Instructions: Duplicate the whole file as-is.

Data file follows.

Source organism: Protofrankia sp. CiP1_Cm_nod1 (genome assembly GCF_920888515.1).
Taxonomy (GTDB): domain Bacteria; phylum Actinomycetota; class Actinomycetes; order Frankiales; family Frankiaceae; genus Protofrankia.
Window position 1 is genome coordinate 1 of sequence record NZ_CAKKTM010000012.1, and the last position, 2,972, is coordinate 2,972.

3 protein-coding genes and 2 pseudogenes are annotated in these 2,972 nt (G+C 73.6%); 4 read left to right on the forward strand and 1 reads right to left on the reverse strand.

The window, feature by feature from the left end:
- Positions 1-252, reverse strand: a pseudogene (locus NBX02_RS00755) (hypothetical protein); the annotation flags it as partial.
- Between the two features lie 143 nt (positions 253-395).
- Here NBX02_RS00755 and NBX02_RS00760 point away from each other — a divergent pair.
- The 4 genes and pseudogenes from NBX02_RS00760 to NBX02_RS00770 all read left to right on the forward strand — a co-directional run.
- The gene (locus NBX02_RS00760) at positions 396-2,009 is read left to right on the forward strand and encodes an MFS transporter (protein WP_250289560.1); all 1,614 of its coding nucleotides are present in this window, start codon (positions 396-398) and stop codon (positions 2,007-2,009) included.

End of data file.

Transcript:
Source organism: Protofrankia sp. CiP1_Cm_nod1 (genome assembly GCF_920888515.1).
Taxonomy (GTDB): domain Bacteria; phylum Actinomycetota; class Actinomycetes; order Frankiales; family Frankiaceae; genus Protofrankia.
Window position 1 is genome coordinate 1 of sequence record NZ_CAKKTM010000012.1, and the last position, 2,972, is coordinate 2,972.

3 protein-coding genes and 2 pseudogenes are annotated in these 2,972 nt (G+C 73.6%); 4 read left to right on the forward strand and 1 reads right to left on the reverse strand.

The window, feature by feature from the left end:
- Positions 1-252, reverse strand: a pseudogene (locus NBX02_RS00755) (hypothetical protein); the annotation flags it as partial.
- Between the two features lie 143 nt (positions 253-395).
- Here NBX02_RS00755 and NBX02_RS00760 point away from each other — a divergent pair.
- The 4 genes and pseudogenes from NBX02_RS00760 to NBX02_RS00770 all read left to right on the forward strand — a co-directional run.
- The gene (locus NBX02_RS00760) at positions 396-2,009 is read left to right on the forward strand and encodes an MFS transporter (protein WP_250289560.1); all 1,614 of its coding nucleotides are present in this window, start codon (positions 396-398) and stop codon (positions 2,007-2,009) included.